Friday, 5 November 2010

Elgar Gerontius Spence Bach Choir Westminster Cathedral

Hearing Elgar's Dream of Gerontius at Westminster Cathedral with Toby Spence, David Hill and the Bach Choir should have been a great experience. Only a few weeks before, the Pope himself had conducted Mass there, celebrating the beatification of John Henry Newman, who wrote the inspiring text.

David Hill is a specialist in this repertoire, as his recordings with the Bournemouth Symphony Orchestra attest. The Bach Choir's reliable. Yet for all its magnificence, the Dream of Gerontius rests on the tenor part. It's formidable, defying even very good singers because of its range and duration. Pity then that I couldn't hear Toby Spence's singing, even though I was in "premium" seats near the front of the nave. Spence made heroic efforts but the sound was lost in the vastness of the Cathedral's enormous dome.

It's the same problem that plagues the Royal Albert Hall.  Organ and orchestral music is wonderful, but solo voices disappear. Domes are designed so the sound of the congregation rises upwards towards God. Theology doesn't make good concert acoustics.

Westminster Cathedral is like no other. Planned in 1900, consecrated in 1910, it's a bizarre amalgam of Italianate, Greek and Russian Orthodox, Late Victorian, Viennese Secession and Arts and Crafts style. Outside, all the church buildings have unusual stripey brickwork : think Keble College, Oxford or Euston Station when it was built, the highest point of architectural innovation at the time. The architecture is surprisingly progressive and ecumenical.  Hundreds of different kinds of marble, wood and stone, creating a lively patchwork that symbolizes the diversity of the physical world. The patterns in the marble are so beautiful it's hard to believe they were made by nature, not art. God's work, so to speak. The delicate paintings which can be seen in the photo of the chapel behind where the performance took place disappear into darkness at night, but again that has theological meaning : we don't need to see them, but we know they exist.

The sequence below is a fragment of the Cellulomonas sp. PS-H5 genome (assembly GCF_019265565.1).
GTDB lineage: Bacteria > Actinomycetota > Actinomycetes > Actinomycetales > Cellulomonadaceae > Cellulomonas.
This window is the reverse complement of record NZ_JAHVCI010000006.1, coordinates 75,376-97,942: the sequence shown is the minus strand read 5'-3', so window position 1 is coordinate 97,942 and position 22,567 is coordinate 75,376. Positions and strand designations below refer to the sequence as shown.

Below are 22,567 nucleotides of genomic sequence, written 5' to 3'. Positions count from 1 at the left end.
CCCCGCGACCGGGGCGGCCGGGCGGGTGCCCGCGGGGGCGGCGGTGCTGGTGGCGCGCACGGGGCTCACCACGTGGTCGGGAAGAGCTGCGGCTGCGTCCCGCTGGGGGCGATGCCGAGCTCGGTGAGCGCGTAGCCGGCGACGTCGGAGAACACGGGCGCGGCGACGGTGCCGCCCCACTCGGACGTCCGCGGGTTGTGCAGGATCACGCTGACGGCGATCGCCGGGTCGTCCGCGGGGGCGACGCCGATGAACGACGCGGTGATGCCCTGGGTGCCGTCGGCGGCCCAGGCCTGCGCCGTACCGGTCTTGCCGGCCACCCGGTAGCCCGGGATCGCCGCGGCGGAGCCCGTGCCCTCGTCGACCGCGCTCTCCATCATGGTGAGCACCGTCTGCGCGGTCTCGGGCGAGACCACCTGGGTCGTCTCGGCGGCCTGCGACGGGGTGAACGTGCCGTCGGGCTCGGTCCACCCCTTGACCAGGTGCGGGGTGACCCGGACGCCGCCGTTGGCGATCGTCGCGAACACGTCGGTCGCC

The Bach Choir were arrayed on a platform in front of the gates in this photo, so their sound projected forward. Nice, reliable singing but more animation would have been welcome. The demons plotting in Hell could have been done with much more devilry and wit. Down to earth humour is part of the good natured vision Elgar and Newman were trying to create. Hill conducted well, the orchestra clearly audible.

If Toby Spence had been positioned in the pulpit, he would have been heard to better advantage. Pulpits are designed to project solo voices, after all.  This is such a difficult part that a tenor deserves all the help he can get. The baritone hardly sings at all.  James Rutherford's voice comes close to bass, and booms nicely so would not have been quite so lost in front of the orchestra. Patricia Orr's Angel was pretty, though again barely audible. Such lovely bouquets! Who's their florist? Toby Spence deserved the biggest one for effort. He wisely conserved himself safely until near the end  when he bravely made a big effort to project. If you were sitting at the back and didn't know the piece you might have thought it was orchestral and choral.  Please see my commentary on Newman, Elgar and the Dream of Gerontius HERE. It's a very deep and inspirational piece so without words, much of the impact is lost.